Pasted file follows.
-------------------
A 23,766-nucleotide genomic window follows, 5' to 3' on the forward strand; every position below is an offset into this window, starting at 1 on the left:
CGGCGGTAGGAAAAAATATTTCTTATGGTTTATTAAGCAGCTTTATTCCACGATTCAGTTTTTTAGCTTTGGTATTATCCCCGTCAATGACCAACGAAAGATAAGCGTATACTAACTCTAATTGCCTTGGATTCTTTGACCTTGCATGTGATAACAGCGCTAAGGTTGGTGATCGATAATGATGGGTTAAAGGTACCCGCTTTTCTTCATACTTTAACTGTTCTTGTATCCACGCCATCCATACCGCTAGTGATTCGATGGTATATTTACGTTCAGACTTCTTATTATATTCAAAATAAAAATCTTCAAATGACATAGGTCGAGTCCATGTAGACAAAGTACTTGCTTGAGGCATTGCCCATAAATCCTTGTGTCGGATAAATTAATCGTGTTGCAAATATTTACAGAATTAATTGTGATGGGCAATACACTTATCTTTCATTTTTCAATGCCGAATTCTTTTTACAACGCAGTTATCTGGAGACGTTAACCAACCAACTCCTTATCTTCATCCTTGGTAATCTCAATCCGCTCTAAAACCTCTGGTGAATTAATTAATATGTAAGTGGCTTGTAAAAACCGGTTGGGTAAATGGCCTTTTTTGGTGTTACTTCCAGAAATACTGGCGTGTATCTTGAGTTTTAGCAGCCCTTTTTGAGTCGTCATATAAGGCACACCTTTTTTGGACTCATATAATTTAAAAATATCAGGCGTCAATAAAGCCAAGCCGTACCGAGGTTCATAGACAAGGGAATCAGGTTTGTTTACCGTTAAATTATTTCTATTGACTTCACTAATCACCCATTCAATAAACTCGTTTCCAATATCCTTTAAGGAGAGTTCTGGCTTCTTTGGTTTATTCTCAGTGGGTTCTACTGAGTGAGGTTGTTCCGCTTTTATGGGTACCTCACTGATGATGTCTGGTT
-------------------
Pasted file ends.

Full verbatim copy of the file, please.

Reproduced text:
A 23,766-nucleotide genomic window follows, 5' to 3' on the forward strand; every position below is an offset into this window, starting at 1 on the left:
CGGCGGTAGGAAAAAATATTTCTTATGGTTTATTAAGCAGCTTTATTCCACGATTCAGTTTTTTAGCTTTGGTATTATCCCCGTCAATGACCAACGAAAGATAAGCGTATACTAACTCTAATTGCCTTGGATTCTTTGACCTTGCATGTGATAACAGCGCTAAGGTTGGTGATCGATAATGATGGGTTAAAGGTACCCGCTTTTCTTCATACTTTAACTGTTCTTGTATCCACGCCATCCATACCGCTAGTGATTCGATGGTATATTTACGTTCAGACTTCTTATTATATTCAAAATAAAAATCTTCAAATGACATAGGTCGAGTCCATGTAGACAAAGTACTTGCTTGAGGCATTGCCCATAAATCCTTGTGTCGGATAAATTAATCGTGTTGCAAATATTTACAGAATTAATTGTGATGGGCAATACACTTATCTTTCATTTTTCAATGCCGAATTCTTTTTACAACGCAGTTATCTGGAGACGTTAACCAACCAACTCCTTATCTTCATCCTTGGTAATCTCAATCCGCTCTAAAACCTCTGGTGAATTAATTAATATGTAAGTGGCTTGTAAAAACCGGTTGGGTAAATGGCCTTTTTTGGTGTTACTTCCAGAAATACTGGCGTGTATCTTGAGTTTTAGCAGCCCTTTTTGAGTCGTCATATAAGGCACACCTTTTTTGGACTCATATAATTTAAAAATATCAGGCGTCAATAAAGCCAAGCCGTACCGAGGTTCATAGACAAGGGAATCAGGTTTGTTTACCGTTAAATTATTTCTATTGACTTCACTAATCACCCATTCAATAAACTCGTTTCCAATATCCTTTAAGGAGAGTTCTGGCTTCTTTGGTTTATTCTCAGTGGGTTCTACTGAGTGAGGTTGTTCCGCTTTTATGGGTACCTCACTGATGATGTCTGGTT